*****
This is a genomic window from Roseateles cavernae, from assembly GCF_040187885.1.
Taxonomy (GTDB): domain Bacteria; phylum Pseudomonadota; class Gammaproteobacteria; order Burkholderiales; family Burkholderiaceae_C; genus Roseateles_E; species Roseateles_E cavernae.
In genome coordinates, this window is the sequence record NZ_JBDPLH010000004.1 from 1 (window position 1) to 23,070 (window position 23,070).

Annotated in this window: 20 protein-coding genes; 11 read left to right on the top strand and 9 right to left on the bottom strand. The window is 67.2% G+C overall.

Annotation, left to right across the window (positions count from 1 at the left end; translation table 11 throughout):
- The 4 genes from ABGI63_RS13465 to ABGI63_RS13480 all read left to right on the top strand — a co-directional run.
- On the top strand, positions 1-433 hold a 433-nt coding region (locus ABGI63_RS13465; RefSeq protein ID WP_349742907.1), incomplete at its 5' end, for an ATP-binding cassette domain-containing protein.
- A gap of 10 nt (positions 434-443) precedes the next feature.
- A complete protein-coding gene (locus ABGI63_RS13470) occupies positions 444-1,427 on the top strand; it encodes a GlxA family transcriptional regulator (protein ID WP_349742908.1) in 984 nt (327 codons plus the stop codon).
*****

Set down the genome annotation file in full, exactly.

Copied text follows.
This is a genomic window from Roseateles cavernae, from assembly GCF_040187885.1.
Taxonomy (GTDB): domain Bacteria; phylum Pseudomonadota; class Gammaproteobacteria; order Burkholderiales; family Burkholderiaceae_C; genus Roseateles_E; species Roseateles_E cavernae.
In genome coordinates, this window is the sequence record NZ_JBDPLH010000004.1 from 1 (window position 1) to 23,070 (window position 23,070).

Annotated in this window: 20 protein-coding genes; 11 read left to right on the top strand and 9 right to left on the bottom strand. The window is 67.2% G+C overall.

Annotation, left to right across the window (positions count from 1 at the left end; translation table 11 throughout):
- The 4 genes from ABGI63_RS13465 to ABGI63_RS13480 all read left to right on the top strand — a co-directional run.
- On the top strand, positions 1-433 hold a 433-nt coding region (locus ABGI63_RS13465; RefSeq protein ID WP_349742907.1), incomplete at its 5' end, for an ATP-binding cassette domain-containing protein.
- A gap of 10 nt (positions 434-443) precedes the next feature.
- A complete protein-coding gene (locus ABGI63_RS13470) occupies positions 444-1,427 on the top strand; it encodes a GlxA family transcriptional regulator (protein ID WP_349742908.1) in 984 nt (327 codons plus the stop codon).